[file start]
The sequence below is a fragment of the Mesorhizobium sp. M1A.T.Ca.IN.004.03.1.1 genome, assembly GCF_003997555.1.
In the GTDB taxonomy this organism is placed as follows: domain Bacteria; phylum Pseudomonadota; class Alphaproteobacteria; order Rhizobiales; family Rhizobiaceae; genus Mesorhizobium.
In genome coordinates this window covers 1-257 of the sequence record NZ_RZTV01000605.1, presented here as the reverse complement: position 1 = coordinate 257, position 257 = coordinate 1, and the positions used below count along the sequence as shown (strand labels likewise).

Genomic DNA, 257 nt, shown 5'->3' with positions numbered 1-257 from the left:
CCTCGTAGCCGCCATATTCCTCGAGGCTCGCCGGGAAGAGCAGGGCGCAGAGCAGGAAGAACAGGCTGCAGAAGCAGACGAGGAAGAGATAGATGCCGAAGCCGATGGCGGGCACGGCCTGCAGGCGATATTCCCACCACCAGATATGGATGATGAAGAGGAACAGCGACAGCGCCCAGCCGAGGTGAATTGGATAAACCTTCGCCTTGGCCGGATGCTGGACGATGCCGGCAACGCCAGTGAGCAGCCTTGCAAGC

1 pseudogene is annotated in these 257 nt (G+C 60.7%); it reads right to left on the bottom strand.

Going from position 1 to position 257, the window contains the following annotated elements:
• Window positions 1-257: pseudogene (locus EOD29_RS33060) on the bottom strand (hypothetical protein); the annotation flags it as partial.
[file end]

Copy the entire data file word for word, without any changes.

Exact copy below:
The sequence below is a fragment of the Mesorhizobium sp. M1A.T.Ca.IN.004.03.1.1 genome, assembly GCF_003997555.1.
In the GTDB taxonomy this organism is placed as follows: domain Bacteria; phylum Pseudomonadota; class Alphaproteobacteria; order Rhizobiales; family Rhizobiaceae; genus Mesorhizobium.
In genome coordinates this window covers 1-257 of the sequence record NZ_RZTV01000605.1, presented here as the reverse complement: position 1 = coordinate 257, position 257 = coordinate 1, and the positions used below count along the sequence as shown (strand labels likewise).

Genomic DNA, 257 nt, shown 5'->3' with positions numbered 1-257 from the left:
CCTCGTAGCCGCCATATTCCTCGAGGCTCGCCGGGAAGAGCAGGGCGCAGAGCAGGAAGAACAGGCTGCAGAAGCAGACGAGGAAGAGATAGATGCCGAAGCCGATGGCGGGCACGGCCTGCAGGCGATATTCCCACCACCAGATATGGATGATGAAGAGGAACAGCGACAGCGCCCAGCCGAGGTGAATTGGATAAACCTTCGCCTTGGCCGGATGCTGGACGATGCCGGCAACGCCAGTGAGCAGCCTTGCAAGC

1 pseudogene is annotated in these 257 nt (G+C 60.7%); it reads right to left on the bottom strand.

Going from position 1 to position 257, the window contains the following annotated elements:
• Window positions 1-257: pseudogene (locus EOD29_RS33060) on the bottom strand (hypothetical protein); the annotation flags it as partial.